• Cartwheel Galaxy

    Cartwheel Galaxy
    The Cartwheel and its companion galaxies are a composite from James Webb Space Telescope's Near-Infrared Camera and Mid-Infrared Instrument, released Aug. 2, 2022, which reveals details that are difficult to see in individual images alone. This galaxy formed as the result of a high-speed collision that occurred about 400 million years ago. The Cartwheel is composed of two rings, a bright inner ring, and a colorful outer ring. Both rings expand outward from the center of the collision, like shockwaves.
    Space Telescope Science Institute/NASA
  • Stephan's Quintet

    Stephan's Quintet
    In the James Webb Space Telescope’s image of Stephan’s Quintet, released July 12, 2022, five galaxies are seen, four of which interact. These colliding galaxies are pulling and stretching each other in a gravitational dance. The galaxies are large relative to the hundreds of much smaller and more distant galaxies in the background. All five galaxies have bright white cores, and each has a slightly different size, shape, structure and coloring.
    Space Telescope Science Institute/NASA
  • Dying Star

    Dying Star
    The James Webb Space Telescope captures two stars in the Southern Ring planetary nebula that are a dying star expelling gas and dust in orbit with a younger star that is helping to change the shape of this nebula’s intricate rings in an image released July 12, 2022. Despite “planet” in the name, which comes from how these objects first appeared to astronomers observing them hundreds of years ago, these are shells of dust and gas shed by dying sun-like stars. The nebula is shaped like an irregular oval, with reddish orange plumes of gas and dust.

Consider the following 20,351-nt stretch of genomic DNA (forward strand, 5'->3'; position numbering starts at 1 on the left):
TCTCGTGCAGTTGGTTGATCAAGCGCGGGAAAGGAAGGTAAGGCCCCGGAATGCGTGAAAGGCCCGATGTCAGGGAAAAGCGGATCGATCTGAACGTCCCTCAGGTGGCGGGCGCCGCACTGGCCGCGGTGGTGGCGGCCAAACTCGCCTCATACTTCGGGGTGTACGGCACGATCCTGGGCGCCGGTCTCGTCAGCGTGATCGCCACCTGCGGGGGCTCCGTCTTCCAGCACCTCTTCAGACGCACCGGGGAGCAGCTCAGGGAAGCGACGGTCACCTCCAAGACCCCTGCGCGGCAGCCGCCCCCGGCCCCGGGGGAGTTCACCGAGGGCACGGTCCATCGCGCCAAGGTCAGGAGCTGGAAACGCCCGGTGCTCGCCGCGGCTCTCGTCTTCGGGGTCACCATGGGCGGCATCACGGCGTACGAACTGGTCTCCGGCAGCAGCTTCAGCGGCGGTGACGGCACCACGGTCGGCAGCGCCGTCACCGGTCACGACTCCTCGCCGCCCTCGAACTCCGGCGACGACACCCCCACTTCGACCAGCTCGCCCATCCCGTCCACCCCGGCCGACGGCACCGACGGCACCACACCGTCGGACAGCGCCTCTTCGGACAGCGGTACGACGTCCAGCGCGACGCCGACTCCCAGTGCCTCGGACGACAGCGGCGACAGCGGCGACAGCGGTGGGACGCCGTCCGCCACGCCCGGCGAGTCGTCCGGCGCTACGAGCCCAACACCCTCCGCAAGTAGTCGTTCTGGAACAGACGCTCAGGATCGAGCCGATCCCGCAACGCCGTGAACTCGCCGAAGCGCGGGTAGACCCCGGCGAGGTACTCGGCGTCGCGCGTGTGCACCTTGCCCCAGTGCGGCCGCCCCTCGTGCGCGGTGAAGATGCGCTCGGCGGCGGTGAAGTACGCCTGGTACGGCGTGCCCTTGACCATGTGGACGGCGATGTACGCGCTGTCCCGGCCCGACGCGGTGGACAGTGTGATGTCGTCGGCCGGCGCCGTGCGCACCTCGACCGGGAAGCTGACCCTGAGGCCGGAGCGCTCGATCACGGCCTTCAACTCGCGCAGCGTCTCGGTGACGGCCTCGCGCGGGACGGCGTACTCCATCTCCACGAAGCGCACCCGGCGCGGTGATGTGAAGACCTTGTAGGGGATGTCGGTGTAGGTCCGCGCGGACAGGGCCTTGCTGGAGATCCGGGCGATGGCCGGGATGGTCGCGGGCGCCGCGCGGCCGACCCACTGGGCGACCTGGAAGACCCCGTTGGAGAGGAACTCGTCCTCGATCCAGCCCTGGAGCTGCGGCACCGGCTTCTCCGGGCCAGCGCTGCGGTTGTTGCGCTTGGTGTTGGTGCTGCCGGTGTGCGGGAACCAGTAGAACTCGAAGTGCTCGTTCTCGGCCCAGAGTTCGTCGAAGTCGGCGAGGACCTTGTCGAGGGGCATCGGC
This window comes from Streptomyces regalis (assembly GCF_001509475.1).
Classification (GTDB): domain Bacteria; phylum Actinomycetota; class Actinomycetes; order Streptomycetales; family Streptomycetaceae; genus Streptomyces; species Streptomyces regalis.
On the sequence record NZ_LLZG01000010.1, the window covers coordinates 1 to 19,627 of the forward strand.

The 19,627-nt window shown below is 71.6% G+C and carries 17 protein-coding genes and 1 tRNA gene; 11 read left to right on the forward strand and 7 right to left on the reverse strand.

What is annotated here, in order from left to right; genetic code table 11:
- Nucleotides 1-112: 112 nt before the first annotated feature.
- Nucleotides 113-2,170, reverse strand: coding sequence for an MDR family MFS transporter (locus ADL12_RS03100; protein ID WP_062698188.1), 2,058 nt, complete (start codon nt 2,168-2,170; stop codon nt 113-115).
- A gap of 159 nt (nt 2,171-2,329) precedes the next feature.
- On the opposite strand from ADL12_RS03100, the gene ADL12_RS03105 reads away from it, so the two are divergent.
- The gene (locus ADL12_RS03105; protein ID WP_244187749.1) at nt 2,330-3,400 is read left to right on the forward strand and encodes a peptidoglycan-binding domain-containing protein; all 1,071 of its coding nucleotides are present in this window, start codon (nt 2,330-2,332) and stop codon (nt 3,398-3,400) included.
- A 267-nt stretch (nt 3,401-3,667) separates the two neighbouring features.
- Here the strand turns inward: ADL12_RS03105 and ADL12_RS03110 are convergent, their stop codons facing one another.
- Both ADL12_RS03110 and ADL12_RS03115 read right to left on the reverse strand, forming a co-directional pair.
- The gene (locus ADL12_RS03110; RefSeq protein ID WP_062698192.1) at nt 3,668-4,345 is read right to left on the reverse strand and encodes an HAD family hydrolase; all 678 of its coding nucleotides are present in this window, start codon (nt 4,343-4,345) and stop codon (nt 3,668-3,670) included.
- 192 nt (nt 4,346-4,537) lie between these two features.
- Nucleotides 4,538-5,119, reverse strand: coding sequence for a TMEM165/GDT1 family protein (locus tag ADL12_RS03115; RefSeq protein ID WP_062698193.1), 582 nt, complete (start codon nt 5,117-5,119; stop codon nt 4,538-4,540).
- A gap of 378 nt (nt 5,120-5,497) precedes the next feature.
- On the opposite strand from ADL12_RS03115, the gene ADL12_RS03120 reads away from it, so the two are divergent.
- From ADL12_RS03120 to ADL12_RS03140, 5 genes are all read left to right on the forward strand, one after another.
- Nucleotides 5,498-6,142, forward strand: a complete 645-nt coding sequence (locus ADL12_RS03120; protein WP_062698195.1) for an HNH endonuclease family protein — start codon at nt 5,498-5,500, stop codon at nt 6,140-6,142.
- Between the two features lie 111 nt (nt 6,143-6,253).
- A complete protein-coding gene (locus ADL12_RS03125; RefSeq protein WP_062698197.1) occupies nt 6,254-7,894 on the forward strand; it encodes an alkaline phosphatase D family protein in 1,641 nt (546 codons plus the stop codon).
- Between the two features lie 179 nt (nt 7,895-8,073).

Space Telescope Science Institute/NASA
  • Cosmic Cliffs

    Cosmic Cliffs
    Behind the curtain of dust and gas in these Cosmic Cliffs are previously hidden baby stars, uncovered by NASA's James Webb Space Telescope in an image released July 12, 2022. The image is divided horizontally by an undulating line between a cloudscape forming a nebula along the bottom portion and a comparatively clear upper portion. Speckled across both portions is a star-field, showing innumerable stars of many sizes. The cloud-like structure of the nebula contains ridges, peaks and valleys -- an appearance very similar to a mountain range.
    Space Telescope Science Institute/NASA
  • Distant Galaxies

    Distant Galaxies
    In the first James Webb Space Telescope image to be released July 11, 2022, the deepest and sharpest infrared image of the early universe was taken in less than one day. Similar images from the Hubble Telescope have taken multiple weeks to produce. The background of space is black as thousands of galaxies appear with their shapes and colors varying. These galaxies are part of the galaxy cluster SMACS 0723 and are warping the appearances of galaxies seen around them.
    Space Telescope Science Institute/NASA